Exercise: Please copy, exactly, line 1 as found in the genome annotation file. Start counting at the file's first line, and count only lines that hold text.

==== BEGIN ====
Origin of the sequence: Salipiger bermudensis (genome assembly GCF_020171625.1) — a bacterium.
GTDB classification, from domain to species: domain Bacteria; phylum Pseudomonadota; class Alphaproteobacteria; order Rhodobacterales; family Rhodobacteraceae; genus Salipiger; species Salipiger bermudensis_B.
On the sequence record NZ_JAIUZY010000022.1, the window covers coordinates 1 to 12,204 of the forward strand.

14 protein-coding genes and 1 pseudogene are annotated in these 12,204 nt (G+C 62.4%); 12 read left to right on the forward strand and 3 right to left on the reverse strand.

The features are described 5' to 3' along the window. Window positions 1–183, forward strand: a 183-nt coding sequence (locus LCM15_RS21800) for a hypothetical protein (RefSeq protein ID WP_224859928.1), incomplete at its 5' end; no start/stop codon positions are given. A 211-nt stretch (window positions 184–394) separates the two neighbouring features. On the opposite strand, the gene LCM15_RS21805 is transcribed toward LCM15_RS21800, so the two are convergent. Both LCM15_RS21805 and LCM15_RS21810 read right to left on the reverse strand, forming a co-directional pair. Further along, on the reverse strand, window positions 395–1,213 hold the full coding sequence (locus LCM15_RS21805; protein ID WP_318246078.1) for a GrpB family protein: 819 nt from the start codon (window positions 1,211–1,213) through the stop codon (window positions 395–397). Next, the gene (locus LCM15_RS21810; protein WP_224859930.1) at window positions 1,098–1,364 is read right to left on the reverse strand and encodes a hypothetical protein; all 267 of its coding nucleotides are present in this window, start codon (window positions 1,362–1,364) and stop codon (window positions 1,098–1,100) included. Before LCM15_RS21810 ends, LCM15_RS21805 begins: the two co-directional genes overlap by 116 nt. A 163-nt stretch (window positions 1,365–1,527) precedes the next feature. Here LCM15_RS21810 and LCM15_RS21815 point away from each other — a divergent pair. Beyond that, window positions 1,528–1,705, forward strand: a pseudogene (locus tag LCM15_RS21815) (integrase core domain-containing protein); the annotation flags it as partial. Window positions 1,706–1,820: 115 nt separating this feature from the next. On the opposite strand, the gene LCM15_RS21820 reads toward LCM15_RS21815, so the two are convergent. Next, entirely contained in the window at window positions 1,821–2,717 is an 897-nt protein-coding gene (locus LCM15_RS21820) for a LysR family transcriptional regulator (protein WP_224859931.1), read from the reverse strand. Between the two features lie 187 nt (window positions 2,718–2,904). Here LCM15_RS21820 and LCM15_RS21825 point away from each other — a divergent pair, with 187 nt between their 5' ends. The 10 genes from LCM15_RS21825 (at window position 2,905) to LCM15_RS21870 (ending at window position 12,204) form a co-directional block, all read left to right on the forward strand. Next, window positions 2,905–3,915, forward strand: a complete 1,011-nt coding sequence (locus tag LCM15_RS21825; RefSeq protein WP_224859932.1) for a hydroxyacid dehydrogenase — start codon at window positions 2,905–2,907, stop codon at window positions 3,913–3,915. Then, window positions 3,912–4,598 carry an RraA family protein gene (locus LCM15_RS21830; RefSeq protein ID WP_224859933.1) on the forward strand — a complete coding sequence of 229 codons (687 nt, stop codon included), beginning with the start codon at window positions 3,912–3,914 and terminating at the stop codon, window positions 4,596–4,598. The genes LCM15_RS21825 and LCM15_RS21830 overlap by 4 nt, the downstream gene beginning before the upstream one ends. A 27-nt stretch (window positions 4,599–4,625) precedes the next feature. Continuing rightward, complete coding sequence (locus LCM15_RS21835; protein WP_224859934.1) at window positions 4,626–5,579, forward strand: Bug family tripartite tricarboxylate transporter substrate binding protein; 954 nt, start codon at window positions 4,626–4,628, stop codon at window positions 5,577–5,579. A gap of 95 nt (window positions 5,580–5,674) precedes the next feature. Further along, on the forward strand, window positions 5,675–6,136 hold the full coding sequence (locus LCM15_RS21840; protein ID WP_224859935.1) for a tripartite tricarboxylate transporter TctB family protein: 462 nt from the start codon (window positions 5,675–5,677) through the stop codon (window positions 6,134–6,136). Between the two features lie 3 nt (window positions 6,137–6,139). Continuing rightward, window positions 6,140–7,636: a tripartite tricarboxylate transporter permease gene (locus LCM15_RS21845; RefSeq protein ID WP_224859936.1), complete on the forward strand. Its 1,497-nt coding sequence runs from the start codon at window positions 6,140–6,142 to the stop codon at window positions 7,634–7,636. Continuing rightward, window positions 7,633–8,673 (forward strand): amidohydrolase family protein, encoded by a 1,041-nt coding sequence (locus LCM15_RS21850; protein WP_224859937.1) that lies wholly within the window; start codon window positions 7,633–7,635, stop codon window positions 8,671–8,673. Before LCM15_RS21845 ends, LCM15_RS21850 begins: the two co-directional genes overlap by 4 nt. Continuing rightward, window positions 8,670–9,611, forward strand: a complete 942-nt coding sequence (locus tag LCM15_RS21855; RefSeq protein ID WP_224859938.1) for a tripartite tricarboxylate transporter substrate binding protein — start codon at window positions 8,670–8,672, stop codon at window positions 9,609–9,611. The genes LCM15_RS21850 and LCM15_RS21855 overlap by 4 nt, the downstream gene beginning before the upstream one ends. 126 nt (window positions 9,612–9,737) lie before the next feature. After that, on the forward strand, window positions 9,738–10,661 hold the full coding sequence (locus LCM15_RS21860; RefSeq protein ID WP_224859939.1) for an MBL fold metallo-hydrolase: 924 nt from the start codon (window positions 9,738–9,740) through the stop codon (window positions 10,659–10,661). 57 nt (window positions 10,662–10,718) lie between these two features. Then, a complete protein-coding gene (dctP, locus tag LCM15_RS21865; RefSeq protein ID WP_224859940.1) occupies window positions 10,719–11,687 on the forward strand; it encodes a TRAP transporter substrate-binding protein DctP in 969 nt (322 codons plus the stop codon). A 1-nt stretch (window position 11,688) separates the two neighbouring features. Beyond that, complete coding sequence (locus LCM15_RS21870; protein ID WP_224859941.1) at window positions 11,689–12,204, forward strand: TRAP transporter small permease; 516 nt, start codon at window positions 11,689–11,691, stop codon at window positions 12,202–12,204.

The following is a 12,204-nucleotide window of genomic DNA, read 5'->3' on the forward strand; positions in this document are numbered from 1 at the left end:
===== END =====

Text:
Origin of the sequence: Salipiger bermudensis (genome assembly GCF_020171625.1) — a bacterium.